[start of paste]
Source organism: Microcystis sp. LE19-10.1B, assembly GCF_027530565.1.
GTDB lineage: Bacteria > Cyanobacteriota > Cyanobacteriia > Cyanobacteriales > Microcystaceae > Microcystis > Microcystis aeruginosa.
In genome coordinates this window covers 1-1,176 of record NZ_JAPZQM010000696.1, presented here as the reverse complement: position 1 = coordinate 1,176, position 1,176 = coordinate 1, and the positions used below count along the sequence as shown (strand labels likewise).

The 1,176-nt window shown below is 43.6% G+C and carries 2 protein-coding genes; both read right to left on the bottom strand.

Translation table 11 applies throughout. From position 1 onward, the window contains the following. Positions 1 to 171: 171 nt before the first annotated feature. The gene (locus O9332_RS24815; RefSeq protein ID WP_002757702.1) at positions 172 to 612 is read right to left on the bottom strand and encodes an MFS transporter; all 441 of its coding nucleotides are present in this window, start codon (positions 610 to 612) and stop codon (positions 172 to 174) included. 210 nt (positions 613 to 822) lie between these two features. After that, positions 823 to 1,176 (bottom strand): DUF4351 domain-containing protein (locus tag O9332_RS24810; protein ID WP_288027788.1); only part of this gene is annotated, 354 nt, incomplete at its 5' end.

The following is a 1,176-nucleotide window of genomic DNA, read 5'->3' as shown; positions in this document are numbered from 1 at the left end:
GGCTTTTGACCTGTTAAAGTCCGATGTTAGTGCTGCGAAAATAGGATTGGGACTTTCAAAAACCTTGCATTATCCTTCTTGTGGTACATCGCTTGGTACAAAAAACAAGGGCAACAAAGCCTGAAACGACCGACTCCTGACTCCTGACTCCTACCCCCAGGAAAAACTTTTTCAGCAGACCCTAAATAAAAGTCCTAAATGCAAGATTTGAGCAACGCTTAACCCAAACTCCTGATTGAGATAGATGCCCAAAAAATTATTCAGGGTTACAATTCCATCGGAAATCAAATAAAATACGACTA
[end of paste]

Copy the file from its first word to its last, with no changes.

Source organism: Microcystis sp. LE19-10.1B, assembly GCF_027530565.1.
GTDB lineage: Bacteria > Cyanobacteriota > Cyanobacteriia > Cyanobacteriales > Microcystaceae > Microcystis > Microcystis aeruginosa.
In genome coordinates this window covers 1-1,176 of record NZ_JAPZQM010000696.1, presented here as the reverse complement: position 1 = coordinate 1,176, position 1,176 = coordinate 1, and the positions used below count along the sequence as shown (strand labels likewise).

The 1,176-nt window shown below is 43.6% G+C and carries 2 protein-coding genes; both read right to left on the bottom strand.

Translation table 11 applies throughout. From position 1 onward, the window contains the following. Positions 1 to 171: 171 nt before the first annotated feature. The gene (locus O9332_RS24815; RefSeq protein ID WP_002757702.1) at positions 172 to 612 is read right to left on the bottom strand and encodes an MFS transporter; all 441 of its coding nucleotides are present in this window, start codon (positions 610 to 612) and stop codon (positions 172 to 174) included. 210 nt (positions 613 to 822) lie between these two features. After that, positions 823 to 1,176 (bottom strand): DUF4351 domain-containing protein (locus tag O9332_RS24810; protein ID WP_288027788.1); only part of this gene is annotated, 354 nt, incomplete at its 5' end.

The following is a 1,176-nucleotide window of genomic DNA, read 5'->3' as shown; positions in this document are numbered from 1 at the left end:
GGCTTTTGACCTGTTAAAGTCCGATGTTAGTGCTGCGAAAATAGGATTGGGACTTTCAAAAACCTTGCATTATCCTTCTTGTGGTACATCGCTTGGTACAAAAAACAAGGGCAACAAAGCCTGAAACGACCGACTCCTGACTCCTGACTCCTACCCCCAGGAAAAACTTTTTCAGCAGACCCTAAATAAAAGTCCTAAATGCAAGATTTGAGCAACGCTTAACCCAAACTCCTGATTGAGATAGATGCCCAAAAAATTATTCAGGGTTACAATTCCATCGGAAATCAAATAAAATACGACTA